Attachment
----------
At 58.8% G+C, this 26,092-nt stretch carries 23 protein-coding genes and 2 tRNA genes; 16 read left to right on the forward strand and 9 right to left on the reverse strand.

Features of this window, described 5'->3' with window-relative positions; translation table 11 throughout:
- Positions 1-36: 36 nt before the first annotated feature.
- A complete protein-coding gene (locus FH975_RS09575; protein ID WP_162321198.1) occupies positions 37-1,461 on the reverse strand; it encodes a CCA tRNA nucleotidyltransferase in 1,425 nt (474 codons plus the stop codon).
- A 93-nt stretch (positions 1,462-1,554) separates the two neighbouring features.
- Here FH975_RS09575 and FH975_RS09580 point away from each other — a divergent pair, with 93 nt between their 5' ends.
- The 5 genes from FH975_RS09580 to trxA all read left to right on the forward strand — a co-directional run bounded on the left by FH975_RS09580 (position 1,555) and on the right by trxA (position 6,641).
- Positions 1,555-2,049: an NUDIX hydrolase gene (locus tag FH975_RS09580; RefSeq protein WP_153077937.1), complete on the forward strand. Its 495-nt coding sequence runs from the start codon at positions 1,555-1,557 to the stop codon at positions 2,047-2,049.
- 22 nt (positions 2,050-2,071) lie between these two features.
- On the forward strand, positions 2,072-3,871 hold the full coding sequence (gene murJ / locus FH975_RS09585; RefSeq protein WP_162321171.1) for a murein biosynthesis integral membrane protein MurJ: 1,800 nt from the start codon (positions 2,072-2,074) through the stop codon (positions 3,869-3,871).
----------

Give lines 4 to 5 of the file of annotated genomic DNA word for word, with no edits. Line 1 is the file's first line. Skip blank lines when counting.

- A complete protein-coding gene (locus FH975_RS09575; protein ID WP_162321198.1) occupies positions 37-1,461 on the reverse strand; it encodes a CCA tRNA nucleotidyltransferase in 1,425 nt (474 codons plus the stop codon).
- A 93-nt stretch (positions 1,462-1,554) separates the two neighbouring features.